Google has received 2.4 million requests over the past three years to delete search-engine results under Europe's "right to be forgotten" rules, highlighting the challenge it is likely to face under even tougher new data-protection regulations.
European Union citizens currently have the right to ask search engines to remove results that include their names following a landmark decision from the European Court of Justice in 2014. Russia and Turkey have since followed suit with laws that allow citizens to delist links.
Google this week revealed for the first time a breakdown of the groups that have requested data to be deleted. The figures showed private citizens had submitted almost 90 per cent of all requests since January 2016, when the company first started to label results by demographic. French, German and British citizens submitted more than half of all requests.
Businesses, government officials and public figures submitted fewer than 7 per cent of the requests.
Alongside the update, Google also published a research paper highlighting the difficulty of determining which search results are inaccurate, inadequate, irrelevant or excessive. It pointed out that two of the most popular targets of right-to-be-forgotten requests were Companies House, a British website for financial disclosures, and the Boletin Oficial del Estado, where the Spanish government posts official notices.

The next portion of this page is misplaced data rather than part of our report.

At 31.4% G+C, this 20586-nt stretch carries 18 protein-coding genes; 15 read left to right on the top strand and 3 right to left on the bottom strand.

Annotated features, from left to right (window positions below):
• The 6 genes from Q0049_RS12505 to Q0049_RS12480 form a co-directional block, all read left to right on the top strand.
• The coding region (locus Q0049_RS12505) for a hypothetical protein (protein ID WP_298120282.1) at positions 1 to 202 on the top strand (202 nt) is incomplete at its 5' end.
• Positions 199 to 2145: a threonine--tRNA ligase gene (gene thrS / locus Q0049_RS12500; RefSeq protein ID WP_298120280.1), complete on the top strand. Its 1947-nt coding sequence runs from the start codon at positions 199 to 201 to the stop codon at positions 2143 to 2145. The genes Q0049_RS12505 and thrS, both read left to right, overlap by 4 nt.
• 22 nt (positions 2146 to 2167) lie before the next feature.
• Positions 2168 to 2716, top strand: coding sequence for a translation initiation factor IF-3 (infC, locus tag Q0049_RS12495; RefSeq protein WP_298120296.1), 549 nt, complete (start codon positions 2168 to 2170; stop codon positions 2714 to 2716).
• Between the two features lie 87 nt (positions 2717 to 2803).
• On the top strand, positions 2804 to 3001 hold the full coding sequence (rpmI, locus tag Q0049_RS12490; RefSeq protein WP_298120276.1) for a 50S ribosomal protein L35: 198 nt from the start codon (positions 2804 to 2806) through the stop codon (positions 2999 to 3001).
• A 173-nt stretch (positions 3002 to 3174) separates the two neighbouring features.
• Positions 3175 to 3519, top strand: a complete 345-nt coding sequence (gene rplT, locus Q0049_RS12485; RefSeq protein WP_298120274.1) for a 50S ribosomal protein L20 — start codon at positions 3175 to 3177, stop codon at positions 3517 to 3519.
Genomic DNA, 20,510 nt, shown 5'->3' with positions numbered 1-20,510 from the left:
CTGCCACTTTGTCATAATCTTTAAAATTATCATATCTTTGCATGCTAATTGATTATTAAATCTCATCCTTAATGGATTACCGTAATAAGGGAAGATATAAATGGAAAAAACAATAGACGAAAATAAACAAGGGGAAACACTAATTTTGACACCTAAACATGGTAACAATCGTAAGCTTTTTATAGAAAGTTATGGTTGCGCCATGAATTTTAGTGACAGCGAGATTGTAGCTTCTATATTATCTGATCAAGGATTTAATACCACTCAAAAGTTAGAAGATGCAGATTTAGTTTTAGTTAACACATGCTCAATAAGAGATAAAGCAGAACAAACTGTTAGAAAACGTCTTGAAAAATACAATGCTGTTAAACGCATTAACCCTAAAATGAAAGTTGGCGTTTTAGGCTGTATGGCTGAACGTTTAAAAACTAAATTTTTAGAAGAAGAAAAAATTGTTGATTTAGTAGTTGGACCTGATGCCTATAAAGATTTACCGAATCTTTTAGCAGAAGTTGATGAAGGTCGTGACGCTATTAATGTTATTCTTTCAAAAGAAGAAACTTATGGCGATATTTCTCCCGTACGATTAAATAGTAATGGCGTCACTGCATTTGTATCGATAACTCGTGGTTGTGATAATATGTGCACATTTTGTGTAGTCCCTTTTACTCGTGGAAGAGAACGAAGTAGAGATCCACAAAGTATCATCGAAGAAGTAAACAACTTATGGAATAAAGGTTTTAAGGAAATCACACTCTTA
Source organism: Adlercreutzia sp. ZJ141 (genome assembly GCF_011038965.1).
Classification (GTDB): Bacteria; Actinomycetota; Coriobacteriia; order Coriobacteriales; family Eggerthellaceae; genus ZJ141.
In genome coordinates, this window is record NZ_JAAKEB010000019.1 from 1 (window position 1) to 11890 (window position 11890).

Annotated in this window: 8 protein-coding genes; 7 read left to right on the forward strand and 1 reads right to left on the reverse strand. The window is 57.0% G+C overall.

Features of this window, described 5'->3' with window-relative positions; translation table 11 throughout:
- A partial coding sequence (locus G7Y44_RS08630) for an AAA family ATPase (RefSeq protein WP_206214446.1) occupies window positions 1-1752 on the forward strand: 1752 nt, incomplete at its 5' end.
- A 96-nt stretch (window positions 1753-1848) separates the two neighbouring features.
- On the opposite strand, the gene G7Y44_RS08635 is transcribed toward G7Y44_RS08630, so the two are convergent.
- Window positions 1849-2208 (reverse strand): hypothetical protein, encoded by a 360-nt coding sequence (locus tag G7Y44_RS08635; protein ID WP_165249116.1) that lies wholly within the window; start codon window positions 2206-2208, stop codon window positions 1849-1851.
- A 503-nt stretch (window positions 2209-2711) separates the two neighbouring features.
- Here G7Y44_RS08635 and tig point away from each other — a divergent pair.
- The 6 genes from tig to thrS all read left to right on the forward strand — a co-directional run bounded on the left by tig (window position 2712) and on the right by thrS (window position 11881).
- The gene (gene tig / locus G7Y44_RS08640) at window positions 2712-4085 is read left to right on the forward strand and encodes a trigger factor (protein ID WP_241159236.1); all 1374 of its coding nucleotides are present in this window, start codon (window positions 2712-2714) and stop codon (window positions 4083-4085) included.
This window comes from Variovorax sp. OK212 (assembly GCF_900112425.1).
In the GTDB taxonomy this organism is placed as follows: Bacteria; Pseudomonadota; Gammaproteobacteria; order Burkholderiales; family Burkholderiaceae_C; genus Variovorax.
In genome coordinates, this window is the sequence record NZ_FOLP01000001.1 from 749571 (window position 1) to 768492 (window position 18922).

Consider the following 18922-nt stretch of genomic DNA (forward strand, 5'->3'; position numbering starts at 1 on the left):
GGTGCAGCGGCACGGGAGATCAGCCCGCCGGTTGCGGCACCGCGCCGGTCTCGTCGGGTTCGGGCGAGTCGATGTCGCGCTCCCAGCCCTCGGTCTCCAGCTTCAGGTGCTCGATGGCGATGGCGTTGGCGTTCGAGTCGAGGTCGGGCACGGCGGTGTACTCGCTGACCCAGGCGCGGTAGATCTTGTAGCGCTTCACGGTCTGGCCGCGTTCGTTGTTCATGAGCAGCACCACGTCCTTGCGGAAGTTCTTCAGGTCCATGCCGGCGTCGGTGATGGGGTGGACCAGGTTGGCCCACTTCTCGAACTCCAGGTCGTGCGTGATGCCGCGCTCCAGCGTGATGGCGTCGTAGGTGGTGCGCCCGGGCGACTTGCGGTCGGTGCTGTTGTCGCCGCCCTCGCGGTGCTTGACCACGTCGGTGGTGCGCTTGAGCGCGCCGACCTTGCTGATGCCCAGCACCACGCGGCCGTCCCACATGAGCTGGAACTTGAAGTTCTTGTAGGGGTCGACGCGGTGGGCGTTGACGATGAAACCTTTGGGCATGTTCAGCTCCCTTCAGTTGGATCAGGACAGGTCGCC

“We identified two dominant categories of right-to-be-forgotten requests: delisting personal information found on social media and directory sites; and delisting legal history and professional information reported by news outlets and government pages,” the paper said.
“Our results showed the intent behind these requests was nuanced and stemmed in part from variations in regional privacy concerns, local media norms and government practices,” it added.
Google has complied with 43 per cent of all requests to delete search results.
The figures shine a light on attitudes towards data privacy in Europe, which is on the verge of introducing the toughest data-protection rules to date.
Under the general data protection regulation (GDPR) that comes into effect in May, citizens will have even more rights to request that information be deleted. The rules, which are expected to provide the biggest challenge yet to the runaway growth of personal data collection, will allow users to ask for information to be deleted as long as there is no “compelling” reason for it to be retained.
Companies have been scrambling to develop ways to comply with GDPR. Fines under the new rules can reach up to €20 million or up to 4 per cent of their previous year’s global turnover, whichever is higher. – Copyright The Financial Times Limited 2018